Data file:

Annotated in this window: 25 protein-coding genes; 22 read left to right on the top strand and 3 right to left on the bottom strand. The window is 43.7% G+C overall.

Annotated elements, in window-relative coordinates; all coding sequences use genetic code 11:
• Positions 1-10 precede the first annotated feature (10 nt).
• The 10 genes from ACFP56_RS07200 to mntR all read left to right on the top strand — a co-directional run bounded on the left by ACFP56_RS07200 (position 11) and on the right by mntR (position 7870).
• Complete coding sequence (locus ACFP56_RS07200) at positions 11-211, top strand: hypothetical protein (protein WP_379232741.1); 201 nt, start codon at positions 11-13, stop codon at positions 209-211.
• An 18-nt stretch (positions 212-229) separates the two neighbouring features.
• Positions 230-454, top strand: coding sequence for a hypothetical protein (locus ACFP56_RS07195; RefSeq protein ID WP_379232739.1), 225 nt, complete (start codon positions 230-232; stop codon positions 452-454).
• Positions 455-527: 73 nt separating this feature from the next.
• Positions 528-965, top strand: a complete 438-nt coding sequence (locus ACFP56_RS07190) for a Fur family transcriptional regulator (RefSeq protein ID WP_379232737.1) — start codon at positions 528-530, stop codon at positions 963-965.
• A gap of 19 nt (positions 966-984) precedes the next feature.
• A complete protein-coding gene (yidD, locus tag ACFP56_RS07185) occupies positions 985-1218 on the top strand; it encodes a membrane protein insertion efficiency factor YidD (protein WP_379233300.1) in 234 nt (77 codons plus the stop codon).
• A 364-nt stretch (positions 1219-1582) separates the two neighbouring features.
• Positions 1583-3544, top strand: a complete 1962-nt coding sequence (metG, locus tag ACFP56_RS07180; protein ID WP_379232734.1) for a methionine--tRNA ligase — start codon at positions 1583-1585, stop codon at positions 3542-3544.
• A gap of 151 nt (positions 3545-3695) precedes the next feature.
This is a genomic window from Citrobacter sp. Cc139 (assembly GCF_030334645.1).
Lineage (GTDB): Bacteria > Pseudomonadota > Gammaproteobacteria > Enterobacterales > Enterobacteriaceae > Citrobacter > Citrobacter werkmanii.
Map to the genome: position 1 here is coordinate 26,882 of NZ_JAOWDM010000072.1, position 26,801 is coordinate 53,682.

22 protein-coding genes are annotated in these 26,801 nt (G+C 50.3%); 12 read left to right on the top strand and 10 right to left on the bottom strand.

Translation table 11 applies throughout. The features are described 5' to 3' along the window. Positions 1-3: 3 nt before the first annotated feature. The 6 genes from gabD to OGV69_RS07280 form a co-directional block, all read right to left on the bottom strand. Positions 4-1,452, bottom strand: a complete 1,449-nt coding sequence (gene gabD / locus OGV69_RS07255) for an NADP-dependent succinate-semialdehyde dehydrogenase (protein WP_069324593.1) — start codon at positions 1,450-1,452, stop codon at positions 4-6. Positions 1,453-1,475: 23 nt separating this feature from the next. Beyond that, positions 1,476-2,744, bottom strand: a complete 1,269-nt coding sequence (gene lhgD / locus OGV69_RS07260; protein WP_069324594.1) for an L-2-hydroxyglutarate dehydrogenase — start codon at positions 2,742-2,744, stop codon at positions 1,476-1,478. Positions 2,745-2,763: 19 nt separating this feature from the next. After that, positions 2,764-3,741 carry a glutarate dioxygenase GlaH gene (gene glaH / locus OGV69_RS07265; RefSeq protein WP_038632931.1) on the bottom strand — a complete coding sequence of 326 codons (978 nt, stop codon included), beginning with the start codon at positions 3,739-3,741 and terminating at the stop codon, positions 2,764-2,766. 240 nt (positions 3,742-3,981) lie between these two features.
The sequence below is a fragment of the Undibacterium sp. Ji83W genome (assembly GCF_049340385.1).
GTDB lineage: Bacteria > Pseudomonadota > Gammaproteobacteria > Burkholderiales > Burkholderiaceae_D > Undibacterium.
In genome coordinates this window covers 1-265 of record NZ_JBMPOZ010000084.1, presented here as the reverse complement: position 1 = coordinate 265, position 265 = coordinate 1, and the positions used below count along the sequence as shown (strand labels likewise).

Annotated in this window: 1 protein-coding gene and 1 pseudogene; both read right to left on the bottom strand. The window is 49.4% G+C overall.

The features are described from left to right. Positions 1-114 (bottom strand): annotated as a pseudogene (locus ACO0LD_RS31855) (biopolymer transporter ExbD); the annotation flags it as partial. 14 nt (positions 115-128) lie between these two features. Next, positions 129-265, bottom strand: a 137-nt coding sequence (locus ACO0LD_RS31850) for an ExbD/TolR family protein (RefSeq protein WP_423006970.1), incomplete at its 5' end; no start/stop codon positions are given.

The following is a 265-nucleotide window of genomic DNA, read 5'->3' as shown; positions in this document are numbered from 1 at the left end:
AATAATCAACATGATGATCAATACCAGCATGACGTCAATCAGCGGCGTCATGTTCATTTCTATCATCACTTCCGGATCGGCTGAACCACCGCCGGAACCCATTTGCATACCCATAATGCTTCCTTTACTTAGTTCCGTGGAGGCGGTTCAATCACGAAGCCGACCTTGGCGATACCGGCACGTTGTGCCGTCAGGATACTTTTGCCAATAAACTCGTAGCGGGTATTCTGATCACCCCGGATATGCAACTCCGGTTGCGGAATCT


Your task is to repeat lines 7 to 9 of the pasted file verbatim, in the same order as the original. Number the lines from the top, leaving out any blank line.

• Positions 230-454, top strand: coding sequence for a hypothetical protein (locus ACFP56_RS07195; RefSeq protein ID WP_379232739.1), 225 nt, complete (start codon positions 230-232; stop codon positions 452-454).
• Positions 455-527: 73 nt separating this feature from the next.
• Positions 528-965, top strand: a complete 438-nt coding sequence (locus ACFP56_RS07190) for a Fur family transcriptional regulator (RefSeq protein ID WP_379232737.1) — start codon at positions 528-530, stop codon at positions 963-965.